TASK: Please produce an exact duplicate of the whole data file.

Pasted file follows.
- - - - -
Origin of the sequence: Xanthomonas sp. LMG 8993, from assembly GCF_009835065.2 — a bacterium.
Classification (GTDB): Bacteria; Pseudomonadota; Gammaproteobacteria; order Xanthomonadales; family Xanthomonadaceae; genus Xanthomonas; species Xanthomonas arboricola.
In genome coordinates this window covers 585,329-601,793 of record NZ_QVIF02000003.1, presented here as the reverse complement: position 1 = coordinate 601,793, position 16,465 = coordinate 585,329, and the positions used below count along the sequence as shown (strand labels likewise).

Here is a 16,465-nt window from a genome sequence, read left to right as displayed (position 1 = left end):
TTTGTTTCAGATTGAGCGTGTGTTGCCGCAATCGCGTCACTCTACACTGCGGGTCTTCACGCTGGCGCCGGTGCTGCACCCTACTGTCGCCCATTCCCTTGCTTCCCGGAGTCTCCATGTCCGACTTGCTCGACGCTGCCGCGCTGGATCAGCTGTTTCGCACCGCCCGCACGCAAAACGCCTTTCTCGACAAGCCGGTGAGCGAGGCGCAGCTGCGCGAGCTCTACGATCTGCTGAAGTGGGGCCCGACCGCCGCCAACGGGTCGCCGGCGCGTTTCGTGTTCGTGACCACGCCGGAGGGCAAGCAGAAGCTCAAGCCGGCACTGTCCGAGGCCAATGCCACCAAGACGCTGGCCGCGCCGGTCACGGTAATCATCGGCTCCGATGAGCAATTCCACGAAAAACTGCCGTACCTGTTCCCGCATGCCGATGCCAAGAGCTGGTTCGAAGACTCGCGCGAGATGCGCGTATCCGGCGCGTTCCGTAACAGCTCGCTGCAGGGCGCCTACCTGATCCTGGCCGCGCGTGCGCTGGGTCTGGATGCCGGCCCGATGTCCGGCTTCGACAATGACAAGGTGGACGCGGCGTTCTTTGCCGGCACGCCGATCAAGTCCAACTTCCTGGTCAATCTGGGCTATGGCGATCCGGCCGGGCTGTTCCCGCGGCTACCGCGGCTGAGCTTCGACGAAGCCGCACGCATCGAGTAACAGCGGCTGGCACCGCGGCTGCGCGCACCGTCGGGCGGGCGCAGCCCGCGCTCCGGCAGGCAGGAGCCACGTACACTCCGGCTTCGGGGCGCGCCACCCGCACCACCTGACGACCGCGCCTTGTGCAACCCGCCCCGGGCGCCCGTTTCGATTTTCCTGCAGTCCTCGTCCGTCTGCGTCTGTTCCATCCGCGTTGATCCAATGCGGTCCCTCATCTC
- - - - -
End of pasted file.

Origin of the sequence: Xanthomonas sp. LMG 8993, from assembly GCF_009835065.2 — a bacterium.
Classification (GTDB): Bacteria; Pseudomonadota; Gammaproteobacteria; order Xanthomonadales; family Xanthomonadaceae; genus Xanthomonas; species Xanthomonas arboricola.
In genome coordinates this window covers 585,329-601,793 of record NZ_QVIF02000003.1, presented here as the reverse complement: position 1 = coordinate 601,793, position 16,465 = coordinate 585,329, and the positions used below count along the sequence as shown (strand labels likewise).

Here is a 16,465-nt window from a genome sequence, read left to right as displayed (position 1 = left end):
TTTGTTTCAGATTGAGCGTGTGTTGCCGCAATCGCGTCACTCTACACTGCGGGTCTTCACGCTGGCGCCGGTGCTGCACCCTACTGTCGCCCATTCCCTTGCTTCCCGGAGTCTCCATGTCCGACTTGCTCGACGCTGCCGCGCTGGATCAGCTGTTTCGCACCGCCCGCACGCAAAACGCCTTTCTCGACAAGCCGGTGAGCGAGGCGCAGCTGCGCGAGCTCTACGATCTGCTGAAGTGGGGCCCGACCGCCGCCAACGGGTCGCCGGCGCGTTTCGTGTTCGTGACCACGCCGGAGGGCAAGCAGAAGCTCAAGCCGGCACTGTCCGAGGCCAATGCCACCAAGACGCTGGCCGCGCCGGTCACGGTAATCATCGGCTCCGATGAGCAATTCCACGAAAAACTGCCGTACCTGTTCCCGCATGCCGATGCCAAGAGCTGGTTCGAAGACTCGCGCGAGATGCGCGTATCCGGCGCGTTCCGTAACAGCTCGCTGCAGGGCGCCTACCTGATCCTGGCCGCGCGTGCGCTGGGTCTGGATGCCGGCCCGATGTCCGGCTTCGACAATGACAAGGTGGACGCGGCGTTCTTTGCCGGCACGCCGATCAAGTCCAACTTCCTGGTCAATCTGGGCTATGGCGATCCGGCCGGGCTGTTCCCGCGGCTACCGCGGCTGAGCTTCGACGAAGCCGCACGCATCGAGTAACAGCGGCTGGCACCGCGGCTGCGCGCACCGTCGGGCGGGCGCAGCCCGCGCTCCGGCAGGCAGGAGCCACGTACACTCCGGCTTCGGGGCGCGCCACCCGCACCACCTGACGACCGCGCCTTGTGCAACCCGCCCCGGGCGCCCGTTTCGATTTTCCTGCAGTCCTCGTCCGTCTGCGTCTGTTCCATCCGCGTTGATCCAATGCGGTCCCTCATCTC